Clinical utility of SUDOSCAN in predicting autonomic neuropathy in patients with Parkinson's disease

Parkinsonism Relat Disord. 2019 Jul:64:60-65. doi: 10.1016/j.parkreldis.2019.03.007. Epub 2019 Mar 15.


Introduction: Autonomic neuropathy is common in Parkinson's disease (PD). We evaluated whether SUDOSCAN, a novel electrophysiological device that provides a simple and quantitative assessment of sudomotor function, was able to detect PD-related autonomic neuropathy. We also used the device to examine potential risk factors for PD-related autonomic neuropathy.

Methods: Forty-three hospitalized patients in the later stages of PD underwent assessments including a clinical history, the Unified Parkinson's Disease Rating Scale (UPDRS), the Scale for Outcomes in Parkinson's disease for Autonomic Symptoms (SCOPA-AUT), and measurement of homocysteine (HCY) and vitamin B12 levels. Sudomotor function was assessed by measuring electrochemical skin conductance (ESC) using SUDOSCAN. Forty-two healthy participants served as controls.

Results: ESC of the limbs, and especially the hands, was significantly lower in PD patients than in controls and was significantly correlated with SCOPA-AUT results. ESC was strongly negatively correlated with PD duration. The results also indicated that levodopa exposure and a higher HCY level may be risk factors for PD-related autonomic neuropathy.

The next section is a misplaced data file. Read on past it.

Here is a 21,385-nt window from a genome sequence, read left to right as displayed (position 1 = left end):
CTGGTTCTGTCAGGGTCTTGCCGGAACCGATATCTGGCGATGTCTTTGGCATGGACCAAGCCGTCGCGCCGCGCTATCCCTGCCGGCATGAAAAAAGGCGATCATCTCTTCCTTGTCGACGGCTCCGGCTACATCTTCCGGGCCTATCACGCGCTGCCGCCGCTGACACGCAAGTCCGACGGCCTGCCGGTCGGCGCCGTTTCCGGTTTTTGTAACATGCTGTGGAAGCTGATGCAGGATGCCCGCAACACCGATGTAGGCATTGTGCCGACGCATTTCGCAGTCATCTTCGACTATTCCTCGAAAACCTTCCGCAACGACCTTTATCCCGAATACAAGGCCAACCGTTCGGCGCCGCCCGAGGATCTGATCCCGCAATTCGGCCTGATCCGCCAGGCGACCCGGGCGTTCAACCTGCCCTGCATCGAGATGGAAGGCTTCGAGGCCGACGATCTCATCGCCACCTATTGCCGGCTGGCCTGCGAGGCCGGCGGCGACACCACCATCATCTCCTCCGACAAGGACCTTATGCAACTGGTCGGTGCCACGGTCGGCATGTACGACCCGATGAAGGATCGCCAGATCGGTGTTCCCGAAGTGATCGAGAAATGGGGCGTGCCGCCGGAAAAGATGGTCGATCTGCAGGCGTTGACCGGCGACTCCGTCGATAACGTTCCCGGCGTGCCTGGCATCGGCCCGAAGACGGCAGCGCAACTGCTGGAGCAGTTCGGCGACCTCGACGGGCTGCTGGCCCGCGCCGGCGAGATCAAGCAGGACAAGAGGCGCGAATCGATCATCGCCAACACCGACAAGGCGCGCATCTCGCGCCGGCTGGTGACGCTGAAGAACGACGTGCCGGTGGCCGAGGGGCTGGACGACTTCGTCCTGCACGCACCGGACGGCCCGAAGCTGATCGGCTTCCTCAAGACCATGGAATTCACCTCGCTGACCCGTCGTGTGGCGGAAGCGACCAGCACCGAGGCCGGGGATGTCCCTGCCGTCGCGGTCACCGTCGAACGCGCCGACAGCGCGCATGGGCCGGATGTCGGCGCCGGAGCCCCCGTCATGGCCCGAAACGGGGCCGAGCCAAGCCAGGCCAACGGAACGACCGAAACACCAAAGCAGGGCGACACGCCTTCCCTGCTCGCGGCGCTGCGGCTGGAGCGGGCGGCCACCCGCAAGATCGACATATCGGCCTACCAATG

Conclusions: SUDOSCAN was able to effectively identify autonomic neuropathy in PD patients. ESC was decreased in PD patients and was correlated with PD-related autonomic symptoms. These findings suggest that SUDOSCAN could be a promising new method for assessing PD-related autonomic neuropathy.

Keywords: Autonomic neuropathy; Homocysteine; Levodopa; Parkinson's disease; Sudomotor.

Publication types

  • Research Support, Non-U.S. Gov't

MeSH terms

  • Aged
  • Antiparkinson Agents / therapeutic use
  • Autonomic Nervous System Diseases / diagnosis*
  • Autonomic Nervous System Diseases / etiology*
  • Electrophysiology / instrumentation*
  • Female
  • Galvanic Skin Response / physiology*
  • Homocysteine / blood
  • Humans
  • Levodopa / therapeutic use
  • Male
  • Middle Aged
  • Parkinson Disease / blood
  • Parkinson Disease / complications*
  • Parkinson Disease / drug therapy


  • Antiparkinson Agents
  • Homocysteine
  • Levodopa